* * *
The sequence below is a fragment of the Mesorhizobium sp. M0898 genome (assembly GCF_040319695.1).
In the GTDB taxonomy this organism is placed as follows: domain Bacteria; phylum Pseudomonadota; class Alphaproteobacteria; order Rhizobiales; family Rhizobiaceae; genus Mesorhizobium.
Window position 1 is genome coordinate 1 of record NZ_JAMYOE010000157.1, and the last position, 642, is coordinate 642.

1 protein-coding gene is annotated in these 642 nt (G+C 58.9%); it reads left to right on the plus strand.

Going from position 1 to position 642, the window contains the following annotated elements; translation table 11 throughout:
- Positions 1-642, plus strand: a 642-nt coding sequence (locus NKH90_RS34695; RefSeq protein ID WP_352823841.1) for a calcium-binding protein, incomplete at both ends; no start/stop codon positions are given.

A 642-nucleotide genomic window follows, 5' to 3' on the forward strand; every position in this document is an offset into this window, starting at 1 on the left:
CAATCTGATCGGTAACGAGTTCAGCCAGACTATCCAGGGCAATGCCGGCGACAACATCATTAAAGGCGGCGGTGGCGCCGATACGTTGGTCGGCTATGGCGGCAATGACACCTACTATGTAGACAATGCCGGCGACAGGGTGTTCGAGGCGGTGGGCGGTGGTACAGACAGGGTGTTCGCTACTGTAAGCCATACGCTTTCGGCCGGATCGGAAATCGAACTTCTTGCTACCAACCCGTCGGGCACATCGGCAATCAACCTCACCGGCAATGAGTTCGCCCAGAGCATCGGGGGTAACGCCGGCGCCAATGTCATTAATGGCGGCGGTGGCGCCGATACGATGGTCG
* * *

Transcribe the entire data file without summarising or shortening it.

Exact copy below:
The sequence below is a fragment of the Mesorhizobium sp. M0898 genome (assembly GCF_040319695.1).
In the GTDB taxonomy this organism is placed as follows: domain Bacteria; phylum Pseudomonadota; class Alphaproteobacteria; order Rhizobiales; family Rhizobiaceae; genus Mesorhizobium.
Window position 1 is genome coordinate 1 of record NZ_JAMYOE010000157.1, and the last position, 642, is coordinate 642.

1 protein-coding gene is annotated in these 642 nt (G+C 58.9%); it reads left to right on the plus strand.

Going from position 1 to position 642, the window contains the following annotated elements; translation table 11 throughout:
- Positions 1-642, plus strand: a 642-nt coding sequence (locus NKH90_RS34695; RefSeq protein ID WP_352823841.1) for a calcium-binding protein, incomplete at both ends; no start/stop codon positions are given.

A 642-nucleotide genomic window follows, 5' to 3' on the forward strand; every position in this document is an offset into this window, starting at 1 on the left:
CAATCTGATCGGTAACGAGTTCAGCCAGACTATCCAGGGCAATGCCGGCGACAACATCATTAAAGGCGGCGGTGGCGCCGATACGTTGGTCGGCTATGGCGGCAATGACACCTACTATGTAGACAATGCCGGCGACAGGGTGTTCGAGGCGGTGGGCGGTGGTACAGACAGGGTGTTCGCTACTGTAAGCCATACGCTTTCGGCCGGATCGGAAATCGAACTTCTTGCTACCAACCCGTCGGGCACATCGGCAATCAACCTCACCGGCAATGAGTTCGCCCAGAGCATCGGGGGTAACGCCGGCGCCAATGTCATTAATGGCGGCGGTGGCGCCGATACGATGGTCG